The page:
Forest Whitaker And Pharrell Williams Team Up To Bring Story Of Hip-Hop Legend Roxanne Shanté To Netflix


February 26, 2018


 Photo credit: Michael Ochs Archives/Getty Images

Coming March 23rd, hip-hop fans and movie lovers will be introduced to the story of pioneering MC Roxanne Shanté in the form of a Netflix biopic called “Roxanne, Roxanne.” The film, which debuted at last year’s Sundance Film Festival, is produced by Forest Whitaker, Pharrell Williams, and their respective producing partners, Nina Yang Bongiovi and Mimi Valdés.


Set in the 1980s, the project tells the story of 14-year-old rapper from New York City’s Queensbridge Projects named Lolita Shanté Gooden, known by many as Roxanne Shanté. She made a name for herself as part of the Juice Crew collective with her iconic track “Roxanne’s Revenge” in response to a UTFO single called “Roxanne, Roxanne.” The teenager’s rap song sparked back and forth diss tracks between the two groups, leading to an industry beef that was known as the “Roxanne Wars.” But the young MC’s career was short-lived due to personal struggles outside the industry that included relationship abuse, an early pregnancy and a rocky relationship with her mother. Watch trailer below. 

“Usually when you look at hip-hop films and biopics you think, this is a story of this album, or how so and so came up in the business,” the film’s starring actor Mahershala Ali tells The Daily Beast. “But it explores why she kind of disappeared and got derailed, to some degree. I believe that’s going to be a film that really grabs people as well, because it’s very nuanced compared to a lot of music biopics.”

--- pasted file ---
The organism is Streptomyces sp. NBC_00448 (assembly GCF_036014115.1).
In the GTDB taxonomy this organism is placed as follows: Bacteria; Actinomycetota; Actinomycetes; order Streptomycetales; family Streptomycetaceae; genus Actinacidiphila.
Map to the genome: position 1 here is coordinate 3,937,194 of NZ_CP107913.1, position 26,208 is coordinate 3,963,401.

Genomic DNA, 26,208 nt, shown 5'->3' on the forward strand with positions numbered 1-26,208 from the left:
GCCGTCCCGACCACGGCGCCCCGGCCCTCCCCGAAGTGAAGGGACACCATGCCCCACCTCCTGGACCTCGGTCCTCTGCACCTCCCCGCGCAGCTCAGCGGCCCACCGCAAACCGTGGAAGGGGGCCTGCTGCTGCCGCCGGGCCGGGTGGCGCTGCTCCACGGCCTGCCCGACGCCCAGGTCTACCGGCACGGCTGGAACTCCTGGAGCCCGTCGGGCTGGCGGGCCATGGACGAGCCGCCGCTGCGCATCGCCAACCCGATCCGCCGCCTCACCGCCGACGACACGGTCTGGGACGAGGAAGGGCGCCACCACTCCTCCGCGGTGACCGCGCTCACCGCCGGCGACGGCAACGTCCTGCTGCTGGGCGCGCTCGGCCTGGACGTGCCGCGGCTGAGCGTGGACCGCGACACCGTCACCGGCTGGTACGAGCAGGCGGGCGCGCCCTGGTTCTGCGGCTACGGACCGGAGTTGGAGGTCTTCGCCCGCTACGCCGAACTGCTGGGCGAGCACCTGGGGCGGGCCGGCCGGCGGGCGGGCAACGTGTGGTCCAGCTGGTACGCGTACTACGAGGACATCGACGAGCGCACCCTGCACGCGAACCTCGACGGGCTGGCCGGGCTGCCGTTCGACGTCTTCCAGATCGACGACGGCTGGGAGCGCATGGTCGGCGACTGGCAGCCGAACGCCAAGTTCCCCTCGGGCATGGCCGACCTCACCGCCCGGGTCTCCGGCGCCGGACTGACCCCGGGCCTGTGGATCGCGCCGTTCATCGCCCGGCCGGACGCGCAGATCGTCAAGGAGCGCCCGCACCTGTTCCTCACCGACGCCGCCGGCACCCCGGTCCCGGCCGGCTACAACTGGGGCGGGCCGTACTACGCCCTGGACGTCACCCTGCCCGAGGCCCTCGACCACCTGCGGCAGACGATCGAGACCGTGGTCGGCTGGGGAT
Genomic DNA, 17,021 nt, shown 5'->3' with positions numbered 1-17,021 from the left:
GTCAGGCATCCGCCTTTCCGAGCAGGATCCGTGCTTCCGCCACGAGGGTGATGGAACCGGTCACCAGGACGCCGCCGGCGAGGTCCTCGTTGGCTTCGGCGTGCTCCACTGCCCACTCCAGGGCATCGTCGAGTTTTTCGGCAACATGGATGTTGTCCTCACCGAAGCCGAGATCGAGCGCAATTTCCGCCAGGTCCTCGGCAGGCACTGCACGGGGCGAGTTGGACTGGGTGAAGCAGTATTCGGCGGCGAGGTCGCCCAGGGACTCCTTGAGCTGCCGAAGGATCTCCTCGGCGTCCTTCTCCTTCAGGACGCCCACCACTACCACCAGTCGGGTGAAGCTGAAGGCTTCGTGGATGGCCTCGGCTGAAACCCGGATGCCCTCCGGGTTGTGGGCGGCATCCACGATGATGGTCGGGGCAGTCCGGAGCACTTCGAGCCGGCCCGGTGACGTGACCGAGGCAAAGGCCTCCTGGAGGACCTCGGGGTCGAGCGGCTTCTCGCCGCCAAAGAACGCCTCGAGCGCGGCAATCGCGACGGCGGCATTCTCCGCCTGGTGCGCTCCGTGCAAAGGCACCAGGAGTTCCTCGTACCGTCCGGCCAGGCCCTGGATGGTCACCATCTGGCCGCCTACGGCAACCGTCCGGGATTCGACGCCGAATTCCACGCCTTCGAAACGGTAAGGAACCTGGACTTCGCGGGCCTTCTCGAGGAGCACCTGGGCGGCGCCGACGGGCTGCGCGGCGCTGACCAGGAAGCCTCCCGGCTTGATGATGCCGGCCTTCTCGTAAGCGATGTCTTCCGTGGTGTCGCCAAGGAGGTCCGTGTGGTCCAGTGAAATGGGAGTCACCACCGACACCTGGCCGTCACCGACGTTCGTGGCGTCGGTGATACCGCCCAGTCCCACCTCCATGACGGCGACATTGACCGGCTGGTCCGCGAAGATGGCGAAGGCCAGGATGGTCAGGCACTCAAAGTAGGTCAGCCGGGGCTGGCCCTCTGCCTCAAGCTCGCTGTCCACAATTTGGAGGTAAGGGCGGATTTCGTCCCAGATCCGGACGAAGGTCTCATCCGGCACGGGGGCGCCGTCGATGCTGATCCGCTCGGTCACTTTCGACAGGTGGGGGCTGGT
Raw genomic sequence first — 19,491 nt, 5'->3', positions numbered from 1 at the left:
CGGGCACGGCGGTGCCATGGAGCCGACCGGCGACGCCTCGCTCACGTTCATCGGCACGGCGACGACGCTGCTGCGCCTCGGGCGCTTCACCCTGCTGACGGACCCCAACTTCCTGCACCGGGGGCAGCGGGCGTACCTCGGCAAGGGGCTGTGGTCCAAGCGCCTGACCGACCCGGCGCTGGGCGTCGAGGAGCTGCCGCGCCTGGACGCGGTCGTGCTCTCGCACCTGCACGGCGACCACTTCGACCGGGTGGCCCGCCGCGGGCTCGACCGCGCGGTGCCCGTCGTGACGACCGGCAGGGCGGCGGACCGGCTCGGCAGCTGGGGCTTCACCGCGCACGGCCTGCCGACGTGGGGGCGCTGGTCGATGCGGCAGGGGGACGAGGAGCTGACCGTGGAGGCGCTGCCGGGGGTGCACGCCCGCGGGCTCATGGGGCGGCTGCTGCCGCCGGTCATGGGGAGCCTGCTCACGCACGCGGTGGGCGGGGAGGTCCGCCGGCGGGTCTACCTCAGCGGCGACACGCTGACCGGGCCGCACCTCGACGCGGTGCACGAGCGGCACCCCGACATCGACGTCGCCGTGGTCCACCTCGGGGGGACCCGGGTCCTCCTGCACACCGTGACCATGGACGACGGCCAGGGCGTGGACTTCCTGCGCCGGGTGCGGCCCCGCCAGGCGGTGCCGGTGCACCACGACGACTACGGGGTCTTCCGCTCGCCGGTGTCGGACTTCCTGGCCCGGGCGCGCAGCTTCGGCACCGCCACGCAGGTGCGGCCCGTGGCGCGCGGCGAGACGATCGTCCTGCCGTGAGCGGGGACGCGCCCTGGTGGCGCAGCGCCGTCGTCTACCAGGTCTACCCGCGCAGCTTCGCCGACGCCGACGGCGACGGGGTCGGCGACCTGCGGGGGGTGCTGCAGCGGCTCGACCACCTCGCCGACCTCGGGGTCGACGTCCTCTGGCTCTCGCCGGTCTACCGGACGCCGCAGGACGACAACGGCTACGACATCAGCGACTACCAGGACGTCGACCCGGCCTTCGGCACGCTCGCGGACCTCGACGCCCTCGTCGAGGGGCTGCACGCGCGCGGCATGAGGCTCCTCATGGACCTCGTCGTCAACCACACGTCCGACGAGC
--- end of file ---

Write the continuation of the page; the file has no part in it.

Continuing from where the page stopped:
Ali, who plays the role of the rapper’s abusive boyfriend, stars in the film with Nia Long, Elvis Nolasco, Kevin Phillips, Shenell Edmonds and Chanté Adams, who plays the title character of Roxanne Shanté. The real Roxanne Shanté serves as executive producer of the project and detailed her journey to writer-director Michael Larnell.

“When I first met Shanté, of course I wanted to get more information about the Roxanne Wars; all the surface stuff, the industry stuff,” Larnell told Rolling Stone. “Then as I started talking to her, the first day, she just broke down how her childhood was before the rap music came. That struck me to the core. Once I heard that story, I had to focus on that.”

While the rapper’s fame may have been short-lived, Williams explains how valuable Shanté’s story is to hip-hop culture and the significance of it being brought to life.


“As a teenager, the Roxanne saga was the first of its type. We had never heard anything like that on the radio,” he tells Rolling Stone. “My producing partner Mimi Valdés has been obsessed with Shanté from the moment she heard ‘Roxanne’s Revenge’ on the radio as a teenager. Shanté is a survivor – her story is about perseverance – and any human being can relate to that.”

With the success of the 2015 biopic “Straight Outta Compton,” and the high anticipation around Netflix’s “Roxanne, Roxanne,” hopefully more producers, directors, networks and film studios will see the value in bringing the stories of hip-hop greats to life.

To catch Roxanne Shanté’s story, be sure to tune into Netflix on March 23.


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